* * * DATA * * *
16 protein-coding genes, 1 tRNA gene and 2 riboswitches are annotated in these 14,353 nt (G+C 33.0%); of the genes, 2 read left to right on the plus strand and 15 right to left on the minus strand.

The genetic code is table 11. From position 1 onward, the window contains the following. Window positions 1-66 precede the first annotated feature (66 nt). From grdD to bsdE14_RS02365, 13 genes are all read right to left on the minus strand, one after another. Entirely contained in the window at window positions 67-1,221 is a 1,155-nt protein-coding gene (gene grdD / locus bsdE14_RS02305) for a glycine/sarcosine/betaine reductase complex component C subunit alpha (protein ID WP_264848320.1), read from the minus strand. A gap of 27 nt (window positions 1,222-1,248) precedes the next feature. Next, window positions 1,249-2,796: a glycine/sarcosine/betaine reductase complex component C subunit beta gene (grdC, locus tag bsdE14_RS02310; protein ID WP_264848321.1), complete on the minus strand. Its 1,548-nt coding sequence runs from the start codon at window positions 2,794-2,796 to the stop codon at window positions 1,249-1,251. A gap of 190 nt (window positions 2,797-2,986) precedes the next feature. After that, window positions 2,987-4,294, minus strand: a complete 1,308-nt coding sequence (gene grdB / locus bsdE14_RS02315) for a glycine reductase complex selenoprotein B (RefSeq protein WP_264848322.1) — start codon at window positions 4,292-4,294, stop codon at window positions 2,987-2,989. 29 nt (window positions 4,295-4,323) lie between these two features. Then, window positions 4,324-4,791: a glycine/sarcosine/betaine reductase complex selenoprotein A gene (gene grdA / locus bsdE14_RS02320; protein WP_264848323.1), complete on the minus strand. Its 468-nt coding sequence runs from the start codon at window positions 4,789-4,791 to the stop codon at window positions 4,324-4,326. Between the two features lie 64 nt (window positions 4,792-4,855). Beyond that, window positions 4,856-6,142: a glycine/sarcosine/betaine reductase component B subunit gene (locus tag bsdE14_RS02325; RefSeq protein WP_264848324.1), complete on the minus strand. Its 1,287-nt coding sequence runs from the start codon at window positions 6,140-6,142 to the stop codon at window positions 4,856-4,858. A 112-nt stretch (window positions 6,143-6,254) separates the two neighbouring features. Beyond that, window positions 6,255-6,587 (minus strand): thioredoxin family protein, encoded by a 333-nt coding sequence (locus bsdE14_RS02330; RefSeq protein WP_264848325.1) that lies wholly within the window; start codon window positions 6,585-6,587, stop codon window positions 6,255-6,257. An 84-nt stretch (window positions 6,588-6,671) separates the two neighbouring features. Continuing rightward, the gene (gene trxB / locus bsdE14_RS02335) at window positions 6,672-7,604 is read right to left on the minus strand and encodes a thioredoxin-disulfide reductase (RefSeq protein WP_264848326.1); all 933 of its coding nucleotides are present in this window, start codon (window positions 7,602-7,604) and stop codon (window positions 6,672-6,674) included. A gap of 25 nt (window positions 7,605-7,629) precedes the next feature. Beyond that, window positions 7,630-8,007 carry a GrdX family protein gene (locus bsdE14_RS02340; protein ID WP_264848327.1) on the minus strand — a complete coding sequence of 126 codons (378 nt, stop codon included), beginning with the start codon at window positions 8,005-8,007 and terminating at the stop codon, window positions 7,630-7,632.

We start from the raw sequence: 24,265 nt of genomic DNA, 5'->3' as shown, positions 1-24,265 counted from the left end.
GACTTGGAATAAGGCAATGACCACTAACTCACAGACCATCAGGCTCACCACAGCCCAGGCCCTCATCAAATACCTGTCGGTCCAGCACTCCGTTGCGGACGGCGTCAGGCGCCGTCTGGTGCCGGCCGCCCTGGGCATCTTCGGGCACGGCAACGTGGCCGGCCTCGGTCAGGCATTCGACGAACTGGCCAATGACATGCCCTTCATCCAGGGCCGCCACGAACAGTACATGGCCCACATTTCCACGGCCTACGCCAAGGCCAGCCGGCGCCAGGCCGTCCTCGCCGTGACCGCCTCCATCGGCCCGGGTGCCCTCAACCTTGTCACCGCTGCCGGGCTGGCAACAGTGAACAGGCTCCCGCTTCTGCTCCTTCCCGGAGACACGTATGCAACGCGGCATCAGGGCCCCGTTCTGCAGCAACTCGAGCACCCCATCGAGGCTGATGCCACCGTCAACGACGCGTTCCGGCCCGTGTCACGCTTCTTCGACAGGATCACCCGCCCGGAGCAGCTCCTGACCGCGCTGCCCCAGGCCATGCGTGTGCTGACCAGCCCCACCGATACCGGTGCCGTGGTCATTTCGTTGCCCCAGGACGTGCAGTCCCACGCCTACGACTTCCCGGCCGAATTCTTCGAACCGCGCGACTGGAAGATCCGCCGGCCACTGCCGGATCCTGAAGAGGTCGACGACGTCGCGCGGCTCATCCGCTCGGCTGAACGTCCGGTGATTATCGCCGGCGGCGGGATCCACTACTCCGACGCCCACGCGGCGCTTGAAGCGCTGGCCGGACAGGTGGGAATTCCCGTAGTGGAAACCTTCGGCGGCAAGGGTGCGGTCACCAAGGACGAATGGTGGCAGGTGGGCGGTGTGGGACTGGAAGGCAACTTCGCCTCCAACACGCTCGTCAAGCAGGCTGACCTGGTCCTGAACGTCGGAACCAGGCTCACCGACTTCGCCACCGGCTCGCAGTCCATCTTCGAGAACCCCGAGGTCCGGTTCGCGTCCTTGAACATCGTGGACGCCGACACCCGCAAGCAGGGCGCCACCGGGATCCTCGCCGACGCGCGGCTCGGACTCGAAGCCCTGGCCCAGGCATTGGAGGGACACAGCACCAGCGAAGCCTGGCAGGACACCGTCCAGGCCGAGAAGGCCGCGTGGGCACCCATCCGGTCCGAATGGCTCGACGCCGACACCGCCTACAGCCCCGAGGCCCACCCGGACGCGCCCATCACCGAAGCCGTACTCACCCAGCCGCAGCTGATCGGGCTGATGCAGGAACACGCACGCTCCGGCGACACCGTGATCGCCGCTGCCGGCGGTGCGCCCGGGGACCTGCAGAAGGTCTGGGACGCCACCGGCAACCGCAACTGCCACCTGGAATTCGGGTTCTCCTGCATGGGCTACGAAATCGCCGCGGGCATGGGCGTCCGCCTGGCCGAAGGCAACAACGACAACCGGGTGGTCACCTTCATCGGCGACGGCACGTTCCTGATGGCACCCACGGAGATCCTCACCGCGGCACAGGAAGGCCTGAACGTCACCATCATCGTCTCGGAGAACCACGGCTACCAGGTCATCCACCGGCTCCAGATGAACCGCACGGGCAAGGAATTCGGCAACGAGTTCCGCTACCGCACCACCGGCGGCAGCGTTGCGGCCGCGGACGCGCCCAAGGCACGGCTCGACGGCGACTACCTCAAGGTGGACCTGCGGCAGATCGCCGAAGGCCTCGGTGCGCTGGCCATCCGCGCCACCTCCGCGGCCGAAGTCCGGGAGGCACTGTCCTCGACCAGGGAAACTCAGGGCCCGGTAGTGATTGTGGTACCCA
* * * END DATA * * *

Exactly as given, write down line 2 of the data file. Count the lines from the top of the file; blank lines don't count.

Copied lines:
The genetic code is table 11. From position 1 onward, the window contains the following. Window positions 1-66 precede the first annotated feature (66 nt). From grdD to bsdE14_RS02365, 13 genes are all read right to left on the minus strand, one after another. Entirely contained in the window at window positions 67-1,221 is a 1,155-nt protein-coding gene (gene grdD / locus bsdE14_RS02305) for a glycine/sarcosine/betaine reductase complex component C subunit alpha (protein ID WP_264848320.1), read from the minus strand. A gap of 27 nt (window positions 1,222-1,248) precedes the next feature. Next, window positions 1,249-2,796: a glycine/sarcosine/betaine reductase complex component C subunit beta gene (grdC, locus tag bsdE14_RS02310; protein ID WP_264848321.1), complete on the minus strand. Its 1,548-nt coding sequence runs from the start codon at window positions 2,794-2,796 to the stop codon at window positions 1,249-1,251. A gap of 190 nt (window positions 2,797-2,986) precedes the next feature. After that, window positions 2,987-4,294, minus strand: a complete 1,308-nt coding sequence (gene grdB / locus bsdE14_RS02315) for a glycine reductase complex selenoprotein B (RefSeq protein WP_264848322.1) — start codon at window positions 4,292-4,294, stop codon at window positions 2,987-2,989. 29 nt (window positions 4,295-4,323) lie between these two features. Then, window positions 4,324-4,791: a glycine/sarcosine/betaine reductase complex selenoprotein A gene (gene grdA / locus bsdE14_RS02320; protein WP_264848323.1), complete on the minus strand. Its 468-nt coding sequence runs from the start codon at window positions 4,789-4,791 to the stop codon at window positions 4,324-4,326. Between the two features lie 64 nt (window positions 4,792-4,855). Beyond that, window positions 4,856-6,142: a glycine/sarcosine/betaine reductase component B subunit gene (locus tag bsdE14_RS02325; RefSeq protein WP_264848324.1), complete on the minus strand. Its 1,287-nt coding sequence runs from the start codon at window positions 6,140-6,142 to the stop codon at window positions 4,856-4,858. A 112-nt stretch (window positions 6,143-6,254) separates the two neighbouring features. Beyond that, window positions 6,255-6,587 (minus strand): thioredoxin family protein, encoded by a 333-nt coding sequence (locus bsdE14_RS02330; RefSeq protein WP_264848325.1) that lies wholly within the window; start codon window positions 6,585-6,587, stop codon window positions 6,255-6,257. An 84-nt stretch (window positions 6,588-6,671) separates the two neighbouring features. Continuing rightward, the gene (gene trxB / locus bsdE14_RS02335) at window positions 6,672-7,604 is read right to left on the minus strand and encodes a thioredoxin-disulfide reductase (RefSeq protein WP_264848326.1); all 933 of its coding nucleotides are present in this window, start codon (window positions 7,602-7,604) and stop codon (window positions 6,672-6,674) included. A gap of 25 nt (window positions 7,605-7,629) precedes the next feature. Beyond that, window positions 7,630-8,007 carry a GrdX family protein gene (locus bsdE14_RS02340; protein ID WP_264848327.1) on the minus strand — a complete coding sequence of 126 codons (378 nt, stop codon included), beginning with the start codon at window positions 8,005-8,007 and terminating at the stop codon, window positions 7,630-7,632.